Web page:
Freedom of Use
= one of the principles underlying Free Software
"Stallman’s conception of Free Software is the freedom of individuals to utilise the functionality of software as they see fit. I will call this “freedom of use”. The ethical value of freedom of use is that it supports the freedom of individuals to pursue their own ends within society in a pluralistic way.
It is not unusual for people to complain that they wish to be free to exploit the exchange value of software (including software that they themselves have written) rather than its use value, and that having to allow other people to be able to use the software without restriction affects this freedom. But this is not freedom of use, and indeed is not freedom in general as it involves reducing the freedom of others.
Stallman’s model for software freedom was the 1970s MIT AI Lab. The social contract of the AI Lab embodied the principles and benefits of free use and development of software. It is important to recognise that this is the historical emergence of an (approximately) ideal model rather than a historical accident or contingency. It is also important to recognise that Free Software is reform with a definite model in mind rather than radicalism with an unknown trajectory.
Stallman has written about the concept of freedom for non-software work. He divides such work into reference, opinion and expression, with different freedoms required for each. Reference material, like software, is a tool to be used to realise your own ends and so should be free. Opinion is designed to have some effect within society and so should not be misrepresented. It should therefore be freely distributable but not modifiable. Expression is not used to achieve or inform anyone’s ends within society and therefore need not be freely copyable. It is also a product of someone’s personality so like opinion it need not be modifiable.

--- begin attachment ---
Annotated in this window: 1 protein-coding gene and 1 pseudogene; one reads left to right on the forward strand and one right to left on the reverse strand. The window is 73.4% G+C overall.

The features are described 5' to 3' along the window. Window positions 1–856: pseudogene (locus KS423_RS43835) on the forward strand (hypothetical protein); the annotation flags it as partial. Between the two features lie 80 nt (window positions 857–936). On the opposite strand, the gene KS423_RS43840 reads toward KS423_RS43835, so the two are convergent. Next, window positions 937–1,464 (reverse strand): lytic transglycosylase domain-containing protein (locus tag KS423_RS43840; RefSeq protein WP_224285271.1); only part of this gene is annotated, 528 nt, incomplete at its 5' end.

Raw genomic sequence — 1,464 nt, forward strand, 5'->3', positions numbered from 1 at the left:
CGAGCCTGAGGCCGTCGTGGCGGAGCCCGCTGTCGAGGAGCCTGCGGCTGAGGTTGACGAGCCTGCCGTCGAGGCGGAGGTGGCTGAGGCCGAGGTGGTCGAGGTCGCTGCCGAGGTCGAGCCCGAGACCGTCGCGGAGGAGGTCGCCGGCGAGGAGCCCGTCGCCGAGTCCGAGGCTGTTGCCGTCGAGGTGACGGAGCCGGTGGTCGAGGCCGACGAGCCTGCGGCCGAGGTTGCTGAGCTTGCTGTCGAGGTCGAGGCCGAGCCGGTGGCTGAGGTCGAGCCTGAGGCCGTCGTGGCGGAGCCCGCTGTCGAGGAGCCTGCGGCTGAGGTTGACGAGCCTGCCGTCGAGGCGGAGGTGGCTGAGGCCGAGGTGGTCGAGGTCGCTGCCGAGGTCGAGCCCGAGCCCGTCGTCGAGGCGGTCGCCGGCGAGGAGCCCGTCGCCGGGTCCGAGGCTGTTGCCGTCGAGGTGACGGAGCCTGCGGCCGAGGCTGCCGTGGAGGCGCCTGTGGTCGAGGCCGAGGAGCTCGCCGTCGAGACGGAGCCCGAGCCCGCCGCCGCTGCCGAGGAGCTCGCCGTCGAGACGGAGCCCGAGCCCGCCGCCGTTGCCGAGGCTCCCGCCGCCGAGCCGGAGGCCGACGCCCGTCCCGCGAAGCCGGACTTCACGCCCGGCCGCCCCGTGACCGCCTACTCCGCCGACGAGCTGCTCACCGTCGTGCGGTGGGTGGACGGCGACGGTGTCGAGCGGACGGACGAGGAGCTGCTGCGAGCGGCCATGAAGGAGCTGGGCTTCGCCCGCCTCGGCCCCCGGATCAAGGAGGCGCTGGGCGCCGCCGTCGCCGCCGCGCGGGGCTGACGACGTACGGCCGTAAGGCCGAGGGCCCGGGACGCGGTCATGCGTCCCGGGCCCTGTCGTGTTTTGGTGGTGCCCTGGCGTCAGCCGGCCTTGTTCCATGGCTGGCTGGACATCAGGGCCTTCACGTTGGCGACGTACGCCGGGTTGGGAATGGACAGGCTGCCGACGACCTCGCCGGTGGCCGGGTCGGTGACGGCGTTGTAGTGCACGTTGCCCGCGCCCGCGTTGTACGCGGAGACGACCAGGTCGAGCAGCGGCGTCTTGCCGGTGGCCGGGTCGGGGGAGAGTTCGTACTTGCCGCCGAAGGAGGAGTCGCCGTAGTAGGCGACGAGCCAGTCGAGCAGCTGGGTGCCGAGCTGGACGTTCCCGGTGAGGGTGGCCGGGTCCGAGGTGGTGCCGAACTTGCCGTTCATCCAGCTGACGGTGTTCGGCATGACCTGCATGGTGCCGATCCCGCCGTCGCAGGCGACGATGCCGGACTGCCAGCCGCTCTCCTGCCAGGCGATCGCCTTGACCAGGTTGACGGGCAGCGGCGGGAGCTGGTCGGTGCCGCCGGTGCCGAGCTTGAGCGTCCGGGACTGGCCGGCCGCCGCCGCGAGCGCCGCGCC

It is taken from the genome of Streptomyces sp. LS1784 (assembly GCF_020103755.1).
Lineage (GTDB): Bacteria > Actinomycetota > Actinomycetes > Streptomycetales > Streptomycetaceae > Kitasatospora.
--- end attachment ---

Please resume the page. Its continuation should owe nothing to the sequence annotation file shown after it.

The categories that Stallman describes are guided by the principle of freedom of use. As the usefulness of each category as a means for achieving pluralistic ends reduces, so the requirement of freedom reduces.
I would also argue that there is not such a neat break down of works into separate categories. To take the example of music, a song may be opinion (a satirical song), reference (schooling or tribal songs), expression (punk) or entertainment (corporate punk). Or it may a combination (a protest song may be opinion and expression for example)." (http://www.robmyers.org/weblog/2008/03/14/persuasion-1/)
Freedom of Use vs. Freedom of Speech
"As freedom of use is the basic freedom for software, freedom of speech is the basic freedom for culture and cultural works. Supporting and enabling freedom of speech, and opposing censorship, is the pursuit of cultural freedom. Speech here includes art, music, film, and other non-verbal and non-textual forms. Authorship therefore includes artistic, musical, dramatic, cinematographic and other forms.
An author may need to use other speech through reference, parody, satire or quotation (of which sampling is a form) in order to achieve their ends. This is true whichever of Stallman’s cultural categories the work they are producing and refering to fall in. In expression or entertainment, freedom of use peters out (unless, presumably, those works are represented as software) but freedom of speech remains."
The ethical value of freedom of speech is that, like freedom of use, it is vital for the freedom of individuals to pursue their own ends within a pluralistic society. There are many historical models of robust cultural exchange and derivation, from Homeric Verse through Shakespeare and political pamphleteering to Blues, Jazz and dance music and contemporary documentaries and satire." (http://www.robmyers.org/weblog/2008/03/14/persuasion-1/)